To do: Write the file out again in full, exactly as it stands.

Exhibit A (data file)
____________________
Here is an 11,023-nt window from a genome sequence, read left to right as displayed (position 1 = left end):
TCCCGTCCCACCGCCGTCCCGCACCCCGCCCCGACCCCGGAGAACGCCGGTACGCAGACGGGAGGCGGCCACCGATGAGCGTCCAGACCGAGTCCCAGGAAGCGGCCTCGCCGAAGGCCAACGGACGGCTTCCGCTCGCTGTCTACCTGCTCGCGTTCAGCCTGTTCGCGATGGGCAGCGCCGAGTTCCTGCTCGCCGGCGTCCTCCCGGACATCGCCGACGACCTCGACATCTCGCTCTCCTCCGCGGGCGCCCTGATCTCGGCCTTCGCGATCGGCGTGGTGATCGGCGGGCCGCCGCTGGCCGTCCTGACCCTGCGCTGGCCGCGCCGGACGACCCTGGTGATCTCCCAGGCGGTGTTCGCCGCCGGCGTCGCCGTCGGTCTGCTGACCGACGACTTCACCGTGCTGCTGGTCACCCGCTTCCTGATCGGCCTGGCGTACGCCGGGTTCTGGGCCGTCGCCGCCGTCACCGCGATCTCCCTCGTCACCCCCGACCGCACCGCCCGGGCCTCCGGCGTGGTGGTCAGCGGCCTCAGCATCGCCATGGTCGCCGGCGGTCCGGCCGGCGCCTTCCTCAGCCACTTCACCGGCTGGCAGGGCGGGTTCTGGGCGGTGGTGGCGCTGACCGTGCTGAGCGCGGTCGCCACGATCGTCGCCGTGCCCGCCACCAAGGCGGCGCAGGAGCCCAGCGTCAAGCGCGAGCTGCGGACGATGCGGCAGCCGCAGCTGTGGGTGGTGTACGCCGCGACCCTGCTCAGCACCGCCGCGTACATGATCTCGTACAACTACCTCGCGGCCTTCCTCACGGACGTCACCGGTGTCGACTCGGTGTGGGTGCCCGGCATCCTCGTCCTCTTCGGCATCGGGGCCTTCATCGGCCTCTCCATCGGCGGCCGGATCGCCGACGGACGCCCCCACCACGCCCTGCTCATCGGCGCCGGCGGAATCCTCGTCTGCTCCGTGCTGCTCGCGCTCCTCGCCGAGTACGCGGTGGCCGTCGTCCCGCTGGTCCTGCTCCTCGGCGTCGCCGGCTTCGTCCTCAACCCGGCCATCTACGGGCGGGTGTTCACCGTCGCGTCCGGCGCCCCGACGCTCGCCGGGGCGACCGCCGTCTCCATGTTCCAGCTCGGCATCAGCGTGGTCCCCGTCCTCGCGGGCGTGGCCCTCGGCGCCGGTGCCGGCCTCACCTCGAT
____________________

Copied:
Here is an 11,023-nt window from a genome sequence, read left to right as displayed (position 1 = left end):
TCCCGTCCCACCGCCGTCCCGCACCCCGCCCCGACCCCGGAGAACGCCGGTACGCAGACGGGAGGCGGCCACCGATGAGCGTCCAGACCGAGTCCCAGGAAGCGGCCTCGCCGAAGGCCAACGGACGGCTTCCGCTCGCTGTCTACCTGCTCGCGTTCAGCCTGTTCGCGATGGGCAGCGCCGAGTTCCTGCTCGCCGGCGTCCTCCCGGACATCGCCGACGACCTCGACATCTCGCTCTCCTCCGCGGGCGCCCTGATCTCGGCCTTCGCGATCGGCGTGGTGATCGGCGGGCCGCCGCTGGCCGTCCTGACCCTGCGCTGGCCGCGCCGGACGACCCTGGTGATCTCCCAGGCGGTGTTCGCCGCCGGCGTCGCCGTCGGTCTGCTGACCGACGACTTCACCGTGCTGCTGGTCACCCGCTTCCTGATCGGCCTGGCGTACGCCGGGTTCTGGGCCGTCGCCGCCGTCACCGCGATCTCCCTCGTCACCCCCGACCGCACCGCCCGGGCCTCCGGCGTGGTGGTCAGCGGCCTCAGCATCGCCATGGTCGCCGGCGGTCCGGCCGGCGCCTTCCTCAGCCACTTCACCGGCTGGCAGGGCGGGTTCTGGGCGGTGGTGGCGCTGACCGTGCTGAGCGCGGTCGCCACGATCGTCGCCGTGCCCGCCACCAAGGCGGCGCAGGAGCCCAGCGTCAAGCGCGAGCTGCGGACGATGCGGCAGCCGCAGCTGTGGGTGGTGTACGCCGCGACCCTGCTCAGCACCGCCGCGTACATGATCTCGTACAACTACCTCGCGGCCTTCCTCACGGACGTCACCGGTGTCGACTCGGTGTGGGTGCCCGGCATCCTCGTCCTCTTCGGCATCGGGGCCTTCATCGGCCTCTCCATCGGCGGCCGGATCGCCGACGGACGCCCCCACCACGCCCTGCTCATCGGCGCCGGCGGAATCCTCGTCTGCTCCGTGCTGCTCGCGCTCCTCGCCGAGTACGCGGTGGCCGTCGTCCCGCTGGTCCTGCTCCTCGGCGTCGCCGGCTTCGTCCTCAACCCGGCCATCTACGGGCGGGTGTTCACCGTCGCGTCCGGCGCCCCGACGCTCGCCGGGGCGACCGCCGTCTCCATGTTCCAGCTCGGCATCAGCGTGGTCCCCGTCCTCGCGGGCGTGGCCCTCGGCGCCGGTGCCGGCCTCACCTCGAT